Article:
During the amazingly sunny weather a few weeks ago, I managed to spend a couple of days indoors, hiding from the sun at the ESRC Research Methods Festival at the University of Bath. Every 2 years, the National Centre for Research Methods have organised this conference to showcase unique and new methods from across the social sciences. The conference covered everything from ‘Multi-scale measures of segregation data’ and ‘Quantitative methods pedagogy’ to ‘Do participatory visual methods give ‘voice’?’ and ‘Comics as a research method’.
It was also fantastic to meet a range of academics and researchers who I would not normally meet. I met a number of people who I had communicated regularly with on Twitter, but never met in person before!
— Helen Kara (@DrHelenKara) July 5, 2018
I was presenting in a session on ‘Multiscale measures of segregation data‘, where we were discussing different approaches to how deprivation can be measured across different locations. One of the major characteristics of grouped spatial data is the MAUP (Modifiable Areal Unit Problem), where the method used to group your data will have an impact on the results of any analysis. The session was a great collection of presentations, all of us looking at similar issues but often taking quite different methods to approach them.
I showed how using variograms based on the PopChange data set to look at spatial segregation can help avoid some of the impacts of imposing scales on the data, and instead use the data to tell us at what scales the variations are taking place.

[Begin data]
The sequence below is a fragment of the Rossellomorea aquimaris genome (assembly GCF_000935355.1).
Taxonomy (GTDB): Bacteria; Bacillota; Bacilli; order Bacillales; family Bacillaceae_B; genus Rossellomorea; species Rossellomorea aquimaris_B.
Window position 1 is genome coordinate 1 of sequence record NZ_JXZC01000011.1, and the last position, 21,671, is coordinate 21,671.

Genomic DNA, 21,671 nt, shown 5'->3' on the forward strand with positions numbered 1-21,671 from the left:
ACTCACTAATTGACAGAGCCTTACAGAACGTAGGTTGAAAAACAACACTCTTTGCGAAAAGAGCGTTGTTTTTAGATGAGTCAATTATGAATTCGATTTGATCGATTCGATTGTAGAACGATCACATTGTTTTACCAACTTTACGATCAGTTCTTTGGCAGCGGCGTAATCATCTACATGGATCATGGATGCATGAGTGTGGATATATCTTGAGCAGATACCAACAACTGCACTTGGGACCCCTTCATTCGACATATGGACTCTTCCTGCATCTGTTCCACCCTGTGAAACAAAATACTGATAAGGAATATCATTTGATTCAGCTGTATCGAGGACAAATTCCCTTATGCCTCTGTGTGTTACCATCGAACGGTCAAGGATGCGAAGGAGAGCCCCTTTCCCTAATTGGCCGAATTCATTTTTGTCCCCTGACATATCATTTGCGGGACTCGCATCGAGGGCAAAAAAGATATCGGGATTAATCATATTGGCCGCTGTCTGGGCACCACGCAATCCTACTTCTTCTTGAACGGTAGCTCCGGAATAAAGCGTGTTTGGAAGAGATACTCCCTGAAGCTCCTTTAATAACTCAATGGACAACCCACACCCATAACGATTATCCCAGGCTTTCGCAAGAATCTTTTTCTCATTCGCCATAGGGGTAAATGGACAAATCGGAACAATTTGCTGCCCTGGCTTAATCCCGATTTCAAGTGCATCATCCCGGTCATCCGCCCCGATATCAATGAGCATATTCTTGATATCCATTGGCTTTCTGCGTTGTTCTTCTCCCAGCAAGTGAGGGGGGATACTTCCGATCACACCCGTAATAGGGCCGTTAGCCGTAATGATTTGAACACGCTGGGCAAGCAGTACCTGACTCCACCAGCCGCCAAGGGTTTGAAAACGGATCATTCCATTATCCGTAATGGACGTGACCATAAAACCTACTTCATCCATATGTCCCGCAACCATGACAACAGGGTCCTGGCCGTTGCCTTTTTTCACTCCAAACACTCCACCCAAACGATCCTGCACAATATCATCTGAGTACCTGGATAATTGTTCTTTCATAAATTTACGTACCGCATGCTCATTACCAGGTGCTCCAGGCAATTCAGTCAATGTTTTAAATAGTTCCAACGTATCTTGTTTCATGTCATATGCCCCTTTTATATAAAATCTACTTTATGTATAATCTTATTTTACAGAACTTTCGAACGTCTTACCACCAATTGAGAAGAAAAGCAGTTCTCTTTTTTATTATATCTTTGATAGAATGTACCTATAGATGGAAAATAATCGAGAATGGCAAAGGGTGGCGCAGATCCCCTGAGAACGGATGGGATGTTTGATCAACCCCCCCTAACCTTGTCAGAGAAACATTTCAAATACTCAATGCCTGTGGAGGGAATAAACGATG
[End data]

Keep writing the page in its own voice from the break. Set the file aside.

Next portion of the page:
Across the whole conference there was a range of content using scripting languages, and R and Python featured significantly across the board, to the surprise of some of the participants, including me:
— Madalina Radu (@madalinaradu07) July 4, 2018
Like most conferences, there were so many interesting sessions and it was often difficult to choose which track to attend! The keynotes were all thought provoking. Danny Dorling presented a range of interesting information on current levels of inequality in the UK, and warned us that it is likely to get worse before it gets better. Donna Mertens called on all of us to think about how our research can change things, and if it doesn’t, why not?
— Melanie Nind (@m_nind) July 5, 2018
It was a great methods conference, and reminded me about how many different methods are out there. If you would like a chat about how using GIS could help with your research or work, please do give me a call on 01209 808910 or email at email@example.com.